UPDATE: SoundCloud has since provided the following statement to The Verge… 

“SoundCloud is the leading platform for audio creators, dedicated to empowering them with the best tools and services to grow their careers. The SoundCloud Premier monetization program operates on a fixed net revenue share of 55% and monthly royalty payments paid net 45 days to creators, which exceeds most other platforms. SoundCloud Premier is completely non-exclusive, the creator always retains all their content rights, and reserves the right to exit the agreement at any time. We are always looking for ways to simplify our agreements for the benefit of our creator community, and will take the opportunity here to avoid future confusion.”

Writer Dani Deahl says parts are “completely false.” She says, “Original reporting stands — the Premier contract is bad for artists looking to self-monetize.”

SoundCloud recently rolled out a new track monetization feature for independent creators — but users should be wary of the terms and conditions attached to the deal.

The Verge dug up said terms and conditions and received feedback from industry professionals. Across the board, they found the contract to be more favorable to the platform than the artists. While SoundCloud does offer a means for musicians to get paid for their work, it could be an unfair deal for the artists who get involved with the monetization program.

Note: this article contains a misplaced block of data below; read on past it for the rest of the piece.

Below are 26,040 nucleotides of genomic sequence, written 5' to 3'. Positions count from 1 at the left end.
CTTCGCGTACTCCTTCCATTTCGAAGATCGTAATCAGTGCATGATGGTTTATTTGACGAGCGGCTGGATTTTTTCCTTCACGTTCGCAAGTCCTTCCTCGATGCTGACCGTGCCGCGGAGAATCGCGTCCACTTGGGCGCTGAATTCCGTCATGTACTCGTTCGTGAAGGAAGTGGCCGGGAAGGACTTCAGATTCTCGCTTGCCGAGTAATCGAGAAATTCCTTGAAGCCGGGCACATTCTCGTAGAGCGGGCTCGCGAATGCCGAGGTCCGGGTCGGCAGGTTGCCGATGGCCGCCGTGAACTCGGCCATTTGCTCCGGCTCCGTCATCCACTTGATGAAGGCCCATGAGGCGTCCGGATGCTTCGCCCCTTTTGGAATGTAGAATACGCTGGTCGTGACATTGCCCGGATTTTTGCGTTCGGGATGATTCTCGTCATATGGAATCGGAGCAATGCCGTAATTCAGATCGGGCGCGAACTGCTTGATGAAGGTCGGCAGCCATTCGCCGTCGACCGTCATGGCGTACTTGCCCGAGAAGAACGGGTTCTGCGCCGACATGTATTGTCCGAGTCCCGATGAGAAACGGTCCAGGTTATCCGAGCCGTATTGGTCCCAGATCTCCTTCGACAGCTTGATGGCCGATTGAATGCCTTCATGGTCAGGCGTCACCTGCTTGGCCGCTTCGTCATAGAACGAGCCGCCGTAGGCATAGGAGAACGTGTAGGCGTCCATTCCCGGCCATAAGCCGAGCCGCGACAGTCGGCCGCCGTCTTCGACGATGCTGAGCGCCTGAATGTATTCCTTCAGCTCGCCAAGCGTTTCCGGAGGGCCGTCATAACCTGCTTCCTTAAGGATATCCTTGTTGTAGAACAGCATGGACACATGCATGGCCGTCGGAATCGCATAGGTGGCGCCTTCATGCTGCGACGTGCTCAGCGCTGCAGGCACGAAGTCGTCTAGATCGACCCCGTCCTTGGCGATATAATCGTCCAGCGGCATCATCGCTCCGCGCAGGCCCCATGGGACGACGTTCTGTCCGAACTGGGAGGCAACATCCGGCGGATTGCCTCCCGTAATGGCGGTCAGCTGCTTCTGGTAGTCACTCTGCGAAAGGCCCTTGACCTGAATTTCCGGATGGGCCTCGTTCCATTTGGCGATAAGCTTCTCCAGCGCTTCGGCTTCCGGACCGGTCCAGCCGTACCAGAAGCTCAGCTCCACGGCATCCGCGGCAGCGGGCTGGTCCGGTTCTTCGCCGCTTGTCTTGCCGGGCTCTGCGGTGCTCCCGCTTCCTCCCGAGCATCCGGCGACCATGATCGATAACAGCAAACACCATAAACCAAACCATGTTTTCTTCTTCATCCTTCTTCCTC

“This agreement,” media attorney Jeff Becker says, “will allow artists to monetize the exploitation of their music on SoundCloud only if the artist agrees to forego all existing claims he or she may have against the company.”

Not only does the fine print make it impossible to sue SoundCloud and difficult to challenge pay statements, the platform has the power to switch up terms on payout without any negotiation.

The flexible percentages spell out a startling worst-case scenario for artists…

“SoundCloud can say, hey we might change this and we don’t have to give you notice other than just posting it on the service,” explains artist manager Josh Kaplan. “Not even an email. You could just wake up and they could say, actually now the share is 25 percent. And if you didn’t check in online on your SoundCloud [account] you would have no way of knowing. How would you know to opt out, until you got a statement? And you don’t know when you’re getting [the statement] because they’re ambiguous about that.”

As the contract is thoroughly dissected, there are more and more red flags that pop up. SoundCloud monetization might not be a bad thing for independent creators, but signing these terms and conditions also doesn’t seem to be in any given artist’s best interests.

SoundCloud Premier Monetization Terms and Conditions


Source: The Verge